Each deal will have a blurb, a deck, the amount I am investing and the minimum to clear on the opportunity and will provide a timeline to confirm if you are in or out.
The carry is a percentage syndicates or funds take on the upside of a deal.
Here is an example:
Say the carry is 20%, the syndicate is 100K. The company does really well and the share price increases 10x to $1M. The carry would be on the upside only: ($1M-100K)*20%= 180K, the fund would then distribute the difference: $820K
If there is no upside, there is no carry.
The reason the carry is lower when we invest in a fund is 2 fold. The first is that a traditional fund has the following reward structure: 2% per year fee for 10years and 20% carry. Funds of funds only have a 5% carry because otherwise the carry eats up too much of the upside. The other reason is that when investing in a fund, they run diligence, decisions and admin so there is a lot less to do on my part.
Do not invest money you cannot afford to lose!
We’ll talk about investment strategy below, but diversification and number of deals is crucial. Some deals will return zero, some will break-even and a few will crush it. It is impossible to tell from the onset which is which or when they will exit.
It typically takes about 5ys before getting positive returns. Companies that don’t make it typically fail within 2ys. Investing consistently each year over several years is the only way to start seeing consistent exits.
Say you start investing in 2022 on 10 deals. Expect 2-3 fails after 2 years, 3-6 breakeven and small increase within year 4-6 and a few amazing exits in year 5-7.
To invest you need to have the right expectation, the capital and mental paradigm.
The strategy I recommend:
By the way, I recommend this strategy for anyone that wants to invest in tech regardless if they do it through the syndicate or not. The situation you really want to avoid is putting all your capital, even the one you can afford to lose, into a single early stage company and hope for returns. This will fail all the time.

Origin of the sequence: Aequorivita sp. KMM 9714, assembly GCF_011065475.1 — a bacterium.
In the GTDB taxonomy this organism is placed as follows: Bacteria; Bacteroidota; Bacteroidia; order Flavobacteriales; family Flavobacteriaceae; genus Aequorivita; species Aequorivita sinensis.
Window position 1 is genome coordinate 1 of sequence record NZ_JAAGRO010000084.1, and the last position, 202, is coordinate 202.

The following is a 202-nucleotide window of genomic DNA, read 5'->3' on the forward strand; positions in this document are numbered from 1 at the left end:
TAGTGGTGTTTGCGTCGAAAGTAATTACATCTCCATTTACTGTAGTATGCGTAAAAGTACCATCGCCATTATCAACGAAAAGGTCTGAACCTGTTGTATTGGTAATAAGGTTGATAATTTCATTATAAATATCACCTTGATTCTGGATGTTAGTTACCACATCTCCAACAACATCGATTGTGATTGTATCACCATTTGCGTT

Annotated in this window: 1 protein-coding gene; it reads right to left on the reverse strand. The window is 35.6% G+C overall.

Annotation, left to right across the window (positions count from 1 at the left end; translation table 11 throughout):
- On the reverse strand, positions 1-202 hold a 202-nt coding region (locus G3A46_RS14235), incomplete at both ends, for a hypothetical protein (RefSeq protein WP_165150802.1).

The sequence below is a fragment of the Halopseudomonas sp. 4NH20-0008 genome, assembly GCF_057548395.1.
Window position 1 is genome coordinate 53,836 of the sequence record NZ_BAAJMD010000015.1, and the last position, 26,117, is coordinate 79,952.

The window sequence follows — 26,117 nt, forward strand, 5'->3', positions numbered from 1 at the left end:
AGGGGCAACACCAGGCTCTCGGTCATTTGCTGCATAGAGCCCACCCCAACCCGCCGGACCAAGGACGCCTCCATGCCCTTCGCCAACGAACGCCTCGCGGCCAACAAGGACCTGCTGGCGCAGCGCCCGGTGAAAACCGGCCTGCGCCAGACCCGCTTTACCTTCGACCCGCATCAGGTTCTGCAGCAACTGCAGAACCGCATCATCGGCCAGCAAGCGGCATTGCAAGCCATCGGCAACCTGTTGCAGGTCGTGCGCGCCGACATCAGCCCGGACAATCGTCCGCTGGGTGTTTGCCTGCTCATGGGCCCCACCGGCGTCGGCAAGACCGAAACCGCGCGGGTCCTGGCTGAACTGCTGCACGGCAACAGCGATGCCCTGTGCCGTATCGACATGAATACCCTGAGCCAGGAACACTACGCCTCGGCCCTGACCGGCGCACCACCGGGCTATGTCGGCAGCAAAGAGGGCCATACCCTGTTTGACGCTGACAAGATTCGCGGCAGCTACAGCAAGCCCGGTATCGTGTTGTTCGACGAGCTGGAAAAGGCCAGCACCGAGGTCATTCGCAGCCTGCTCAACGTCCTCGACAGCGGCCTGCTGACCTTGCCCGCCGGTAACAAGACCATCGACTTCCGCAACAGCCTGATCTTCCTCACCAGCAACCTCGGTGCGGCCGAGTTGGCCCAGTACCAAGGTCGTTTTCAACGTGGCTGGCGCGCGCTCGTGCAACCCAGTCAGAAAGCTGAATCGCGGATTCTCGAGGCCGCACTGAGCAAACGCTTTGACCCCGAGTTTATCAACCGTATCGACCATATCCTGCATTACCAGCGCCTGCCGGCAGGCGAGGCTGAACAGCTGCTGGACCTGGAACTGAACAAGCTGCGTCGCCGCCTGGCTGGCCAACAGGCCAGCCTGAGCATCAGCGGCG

Hmm… Well it depends. Can they afford to lose the money? Will they follow the advice above? If so, for sure! The more the merrier.
I invest in three types of assets: Early stage startups (seed-series A), Late Stage (Series E-Pre-IPO), Early stage funds.
On a macro level, I invest where I have a comparative advantage in access and understanding.
I know more people in the tech scene in the US, Canada and Brazil, so I get better deals from these geographies. I have deep experience in Fintech, Healthtech, PropTech and Marketplaces, so it is where I tend to focus my investments.
Here are the elements I consider when making investments.
For early stage startups the team is the most important part. I need to believe they have the grit to ride out the lows and the smarts to pivot when the original idea does not pan out.
To judge the quality of the team, I look at education, if they are repeat founders, their industry knowledge and their experience managing a team.
I want to make sure the company is either in a medium size market they can dominate or a huge market they can have a sizable impact in.
I also only invest if I believe the market will keep getting larger. For example: Climate change, Health, and the future of work are all expanding categories. Newspaper, coal, commercial offices are all set to get smaller.
Traction and unit economics depend on size but as a rule of thumb if the company is in a winner takes all market I ll value traction over unit economics. If the market is competitive then UE is key. If the company has both then it is golden.
It is absolutely key to make sure the company will have enough backing to grow into their valuation. Right now all Seed rounds are at a very high valuation so the company will need to prove great traction within the next 12 month to hope to raise their next round within 18months.
Finally I look to see if the team has an unfair advantage through their connection or experience to win the market.